|Always the Victims!||Colin Vernon queries the establisment's compassion towards ethnics|
"19 dead, the cost of cockles," shrieked the newspaper headline. A human tragedy? Indeed it was, but not more so than elderly folk being beaten or stabbed to death for the price of a couple of shots of heroin, events which never make banner headlines. Even so, these two matters are linked by one important factor; we suffer under depraved and useless rulers.
The young Chinese who died had, of course, absolutely no right to be here, as they hardly qualified as the skilled workers which Britain is supposed to need so badly. Moreover, the youngest schoolboy on the streets around and about Morecambe Bay must have known that these foreigners were illegals 'employed' by ruthless gangsters who, for some reason, were managing to evade the law. So where were the police while all this was going on - and did it begin yesterday? The answer is that, with regard to ethnic matters, it is best to leave things well alone as long as you can. After all, no one was committing serious crimes such as breaking the speed limit or distributing racist material.
On the other hand, there are times when ethnic problems need to be sorted out. Take the results of a recent inquiry into the National Health Service, for instance. This showed that, in the eyes of staff, black patients were more aggressive, more alarming, more dangerous and more difficult to treat than their white counterparts. The report, which dealt with the death of one David Bennett, a mental health patient, described the NHS as being shot through with 'institutionalised racism', and stated that the treatment of black and other minorities is a disgrace. So it seems that we are asked to accept that the alleged tendency towards bad behaviour on the part of one ethnic group was founded not on fact and personal experience but on prejudice. And the solution to the problem? The report recommends the appointment of a National Director for Mental Health and Ethnicity in the NHS and concludes: "We do not expect excuses in the future for delay, lack of action, or failure." This, and the further recommendation that no patient should be restrained in a prone position for more than three minutes, will clearly address the problem!
Whites don't seem to matter
As has been pointed by several writers in Spearhead, white teenagers who are attacked and murdered by racist gangs are lucky if they make the front page of their local paper and are soon buried and forgotten. No sense in harping on about the downside of the multi-racial society! Traumatised girls who walk in fear following an assault are just told to be more careful in future. Thus it is with utter disbelief that I read of a further inquiry into a fire in which several black teenagers died 23 years ago. The pressure for this has, naturally enough, been accompanied by suggestions of a racial motive for the inferno rather than sheer carelessness on the part of the revellers. And all the while our indigenous white population is required to accept collective guilt for the deaths of Damilola Taylor and Stephen Lawrence. The former, in all probability, slipped and fell on a broken bottle, while the blatantly racist and slipshod inquiry into the Eltham murder produced not a jot of useful information, least of all any real evidence as to the race and identity of the killer.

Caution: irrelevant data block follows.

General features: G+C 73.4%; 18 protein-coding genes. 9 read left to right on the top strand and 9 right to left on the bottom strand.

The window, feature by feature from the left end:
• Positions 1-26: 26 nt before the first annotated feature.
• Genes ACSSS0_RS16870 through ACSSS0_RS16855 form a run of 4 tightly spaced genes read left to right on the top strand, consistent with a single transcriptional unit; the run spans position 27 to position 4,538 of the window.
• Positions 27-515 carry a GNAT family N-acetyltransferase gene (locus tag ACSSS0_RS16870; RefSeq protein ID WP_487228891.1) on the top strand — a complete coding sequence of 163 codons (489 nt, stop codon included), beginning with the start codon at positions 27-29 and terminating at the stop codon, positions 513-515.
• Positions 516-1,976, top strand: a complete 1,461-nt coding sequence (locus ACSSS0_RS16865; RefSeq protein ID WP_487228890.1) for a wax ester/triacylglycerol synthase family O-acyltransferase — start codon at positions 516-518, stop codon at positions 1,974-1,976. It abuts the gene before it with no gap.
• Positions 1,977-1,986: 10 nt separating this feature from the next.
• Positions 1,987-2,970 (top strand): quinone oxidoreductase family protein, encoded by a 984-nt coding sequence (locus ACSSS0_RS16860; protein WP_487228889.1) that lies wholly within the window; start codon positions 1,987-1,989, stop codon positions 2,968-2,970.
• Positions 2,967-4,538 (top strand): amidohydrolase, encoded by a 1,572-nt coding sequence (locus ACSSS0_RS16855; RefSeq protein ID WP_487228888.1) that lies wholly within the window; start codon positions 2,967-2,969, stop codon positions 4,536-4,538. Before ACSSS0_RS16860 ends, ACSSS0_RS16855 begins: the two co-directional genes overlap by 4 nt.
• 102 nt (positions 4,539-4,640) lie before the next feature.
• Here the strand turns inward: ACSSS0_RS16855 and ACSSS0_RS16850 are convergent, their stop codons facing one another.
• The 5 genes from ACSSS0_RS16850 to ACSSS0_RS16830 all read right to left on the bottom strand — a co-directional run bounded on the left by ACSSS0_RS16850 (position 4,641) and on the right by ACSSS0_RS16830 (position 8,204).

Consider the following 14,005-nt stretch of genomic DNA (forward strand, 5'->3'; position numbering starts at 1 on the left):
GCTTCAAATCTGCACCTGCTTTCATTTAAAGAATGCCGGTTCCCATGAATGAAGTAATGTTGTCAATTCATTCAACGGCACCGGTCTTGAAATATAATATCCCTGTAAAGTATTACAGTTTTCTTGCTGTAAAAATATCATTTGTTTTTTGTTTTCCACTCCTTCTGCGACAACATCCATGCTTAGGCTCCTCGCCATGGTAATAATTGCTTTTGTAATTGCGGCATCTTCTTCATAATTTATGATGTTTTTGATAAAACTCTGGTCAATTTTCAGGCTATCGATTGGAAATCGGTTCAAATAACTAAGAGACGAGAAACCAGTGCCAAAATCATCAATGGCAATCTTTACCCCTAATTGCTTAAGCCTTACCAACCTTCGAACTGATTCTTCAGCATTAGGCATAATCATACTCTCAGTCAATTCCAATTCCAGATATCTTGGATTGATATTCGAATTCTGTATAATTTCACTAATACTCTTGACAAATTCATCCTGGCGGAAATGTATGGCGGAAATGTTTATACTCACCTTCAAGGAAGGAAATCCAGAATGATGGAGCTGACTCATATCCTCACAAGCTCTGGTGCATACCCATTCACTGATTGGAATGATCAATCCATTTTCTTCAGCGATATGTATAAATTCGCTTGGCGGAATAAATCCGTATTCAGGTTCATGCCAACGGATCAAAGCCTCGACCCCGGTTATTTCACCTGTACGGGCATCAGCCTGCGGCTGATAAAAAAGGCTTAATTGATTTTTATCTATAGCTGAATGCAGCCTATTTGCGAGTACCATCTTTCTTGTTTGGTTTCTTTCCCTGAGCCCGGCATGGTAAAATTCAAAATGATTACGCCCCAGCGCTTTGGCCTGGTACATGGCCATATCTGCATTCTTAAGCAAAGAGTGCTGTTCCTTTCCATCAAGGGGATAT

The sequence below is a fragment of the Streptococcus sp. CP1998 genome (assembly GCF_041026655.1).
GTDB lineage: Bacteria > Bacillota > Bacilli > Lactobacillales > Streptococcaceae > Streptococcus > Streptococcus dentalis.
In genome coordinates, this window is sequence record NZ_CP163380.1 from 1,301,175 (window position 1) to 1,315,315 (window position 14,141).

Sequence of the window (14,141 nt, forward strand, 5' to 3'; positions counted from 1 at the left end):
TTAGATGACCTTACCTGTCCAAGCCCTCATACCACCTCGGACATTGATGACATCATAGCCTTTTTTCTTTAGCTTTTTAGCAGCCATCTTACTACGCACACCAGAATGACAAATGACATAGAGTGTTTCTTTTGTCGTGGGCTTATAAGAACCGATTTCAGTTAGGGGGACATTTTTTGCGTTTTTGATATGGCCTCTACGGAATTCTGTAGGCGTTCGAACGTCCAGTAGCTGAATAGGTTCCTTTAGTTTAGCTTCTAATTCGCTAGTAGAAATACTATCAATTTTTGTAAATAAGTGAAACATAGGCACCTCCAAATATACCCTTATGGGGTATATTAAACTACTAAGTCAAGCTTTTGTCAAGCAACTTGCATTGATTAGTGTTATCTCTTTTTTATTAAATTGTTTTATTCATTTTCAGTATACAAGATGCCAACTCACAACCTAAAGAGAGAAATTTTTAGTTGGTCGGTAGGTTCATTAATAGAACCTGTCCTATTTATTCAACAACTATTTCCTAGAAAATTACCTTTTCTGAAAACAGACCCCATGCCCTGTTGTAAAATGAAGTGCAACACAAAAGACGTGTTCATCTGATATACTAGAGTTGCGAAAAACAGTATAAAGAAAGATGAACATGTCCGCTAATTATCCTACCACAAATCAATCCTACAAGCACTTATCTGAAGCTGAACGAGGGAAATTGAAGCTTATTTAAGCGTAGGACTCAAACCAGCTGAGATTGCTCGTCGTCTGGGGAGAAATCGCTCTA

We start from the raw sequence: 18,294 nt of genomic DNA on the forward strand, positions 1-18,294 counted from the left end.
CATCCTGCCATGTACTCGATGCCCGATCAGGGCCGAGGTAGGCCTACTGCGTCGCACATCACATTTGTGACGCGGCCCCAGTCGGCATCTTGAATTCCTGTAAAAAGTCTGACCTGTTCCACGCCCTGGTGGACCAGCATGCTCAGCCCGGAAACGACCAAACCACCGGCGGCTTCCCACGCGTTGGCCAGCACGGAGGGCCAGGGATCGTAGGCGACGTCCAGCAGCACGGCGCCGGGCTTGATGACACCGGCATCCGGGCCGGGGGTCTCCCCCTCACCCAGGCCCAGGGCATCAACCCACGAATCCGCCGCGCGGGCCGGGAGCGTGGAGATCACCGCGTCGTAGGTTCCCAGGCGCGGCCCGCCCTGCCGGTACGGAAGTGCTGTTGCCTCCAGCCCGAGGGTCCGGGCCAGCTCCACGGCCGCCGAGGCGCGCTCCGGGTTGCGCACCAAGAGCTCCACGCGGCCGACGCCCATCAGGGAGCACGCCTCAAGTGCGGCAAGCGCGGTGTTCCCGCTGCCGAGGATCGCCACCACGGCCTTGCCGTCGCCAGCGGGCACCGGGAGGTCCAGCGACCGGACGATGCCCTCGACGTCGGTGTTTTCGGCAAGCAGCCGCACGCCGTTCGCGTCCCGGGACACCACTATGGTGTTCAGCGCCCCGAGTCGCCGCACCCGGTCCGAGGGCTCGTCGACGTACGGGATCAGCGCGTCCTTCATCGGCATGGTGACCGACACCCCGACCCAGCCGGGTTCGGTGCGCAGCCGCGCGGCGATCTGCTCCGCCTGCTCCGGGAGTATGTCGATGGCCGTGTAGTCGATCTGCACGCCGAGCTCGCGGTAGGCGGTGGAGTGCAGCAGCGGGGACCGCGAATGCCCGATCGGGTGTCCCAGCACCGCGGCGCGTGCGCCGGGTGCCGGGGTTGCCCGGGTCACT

No help to harmony
This lunatic indoctrination that black is beautiful and white is guilty, sponsored by all the main political parties and promulgated ad infinitum by the laughable Commission for Racial Equality, provides the worst possible scenario for harmony between people of different backgrounds, beliefs and abilities. If someone genuinely believes that they are right, then all the daft legislation devised will not convince them that they are wrong. When a nurse is punched in the face, it is entirely up to the ward staff to protect themselves in whatever way they can, and if that means four of them holding a patient down for as long as it takes, without using a stopwatch, to calm him or her, then so be it. It is certainly not the business of some idiot panel of inquiry to draft the rules of engagement.
And there is another certainty, which is that when you ask Blair, Howard or Kennedy to address these problems they will just smile and look the other way. At best, they will suggest yet another inquiry which will come up with the conclusion that if everyone repressed their feelings and their natural instincts then everything would be great. But, inevitably, we are now coming close to the limit for the general acceptance of such nonsense. More and more we hear: "They don't care and they won't do anything." For them, it is an unhealthy climate and one which they have brought on themselves.
Before long, they will surely reap the whirlwind!